like ai_sponge247, which streams AI-generated Spongebob episodes 24/7 or “Nothing forever” that’s an AI-generated parody of the American TV series “Seinfeld”. Twitch also already has AI bots that mimic popular streamers. Users can ask questions, and the AI streamer will respond using the same style and intonation that the streamer uses. It still looks and sounds a bit wonky, but you can bet it’s going to improve rapidly. I frankly
don’t understand why people watch these things, but then I also don’t understand why they watch my videos. And in the end it doesn’t really matter I guess, so long as they like doing it. Eventually we’re going to see full AI generated videos from text prompts, like midjourney generates images, so that’ll be quite a trip. And then there’s music. There are several AI based software solutions that create new music from text prompts, for example Amper Music or Soundraw. These typically let you enter a mood, genre, type of music, and so on, and will generate
a royalty free soundtrack that you can use for videos or podcasts. This “music” isn’t going to win any awards, but it’s good enough to run in the background and there’s a market for that. There are also already some entirely artificial musicians. Here are for example Yona and Miquela. In the future, artificially enhanced music production is certainly going to become more ambitious. It’s not much of a secret that popular song writing follows simple and predictable patterns, so AI is bound to have a big impact there. It’ll also be really handy for writing lyrics, especially if those don’t have to make a lot of sense which, let’s be honest, is the case for most pop songs anyway. Yes, Lada Gaga, I’m looking at you.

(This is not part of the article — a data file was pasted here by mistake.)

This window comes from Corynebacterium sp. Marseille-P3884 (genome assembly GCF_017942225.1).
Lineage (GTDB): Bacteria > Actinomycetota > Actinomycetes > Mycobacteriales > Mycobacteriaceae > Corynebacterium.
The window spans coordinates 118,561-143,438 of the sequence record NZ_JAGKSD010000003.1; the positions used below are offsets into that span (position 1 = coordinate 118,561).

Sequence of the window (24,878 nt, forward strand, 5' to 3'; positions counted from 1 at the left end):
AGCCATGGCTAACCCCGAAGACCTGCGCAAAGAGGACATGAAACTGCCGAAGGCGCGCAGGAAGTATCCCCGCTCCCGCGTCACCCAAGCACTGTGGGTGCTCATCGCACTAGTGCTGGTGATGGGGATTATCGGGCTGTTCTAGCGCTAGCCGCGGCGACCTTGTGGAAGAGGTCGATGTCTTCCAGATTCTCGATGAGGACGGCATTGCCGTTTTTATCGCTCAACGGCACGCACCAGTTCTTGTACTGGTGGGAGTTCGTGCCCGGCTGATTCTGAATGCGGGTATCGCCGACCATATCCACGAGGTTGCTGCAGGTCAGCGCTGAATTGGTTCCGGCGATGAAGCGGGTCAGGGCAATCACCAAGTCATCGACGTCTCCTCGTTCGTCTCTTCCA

We now also have AIs that emulate singing voices, and do that really well. This is why you can now listen to Kayne West singing everything from Coldplay to Justin Bieber. In the past two months or so, style mashups have begun to appeared on popular streaming platforms, leading to a wave of copyright complaints. Google has developed a platform for AI generated music.
They have written a paper about it and have examples online but they haven’t made the tool publicly available, probably exactly because the copyright issues haven’t been resolved. It’s basically like midjourney but for music. Here are some examples. But having spent some time on music production I think there’ll be limits to AI use in the business. Some instruments and audio mixes are so complex that it’s difficult to even explain what you want to do with them. It’s one thing to take an already existing top song and tweak the voice, it’s another thing entirely to create it from scratch. This is why for the most part electric guitars you hear in pop music are actually electric guitars and not computer-generated audios. This is also why many synthesizers are still hardware-based. It’s not because the hardware is necessarily better,
but because it’s faster and simpler and easier to deal with than software. So this is where I think the limits of AI use will be. If it’s more difficult to explain what you want than just doing it yourself. But voice generators do have other uses. We’ve seen this on YouTube for a long time already that people use AI voices to dub videos. You
can now also train AIs on your own voice and then use it to create further audio. This for example is gibber I didn't read. I gibber a software called Overdub and then just entered the text. It replaces every other word with gibber because they want you to get a subscription. I suspect we’re soon going to see a lot of this for automatic translations in the future. Chances are in a few years from now you’ll be able to watch this video in German,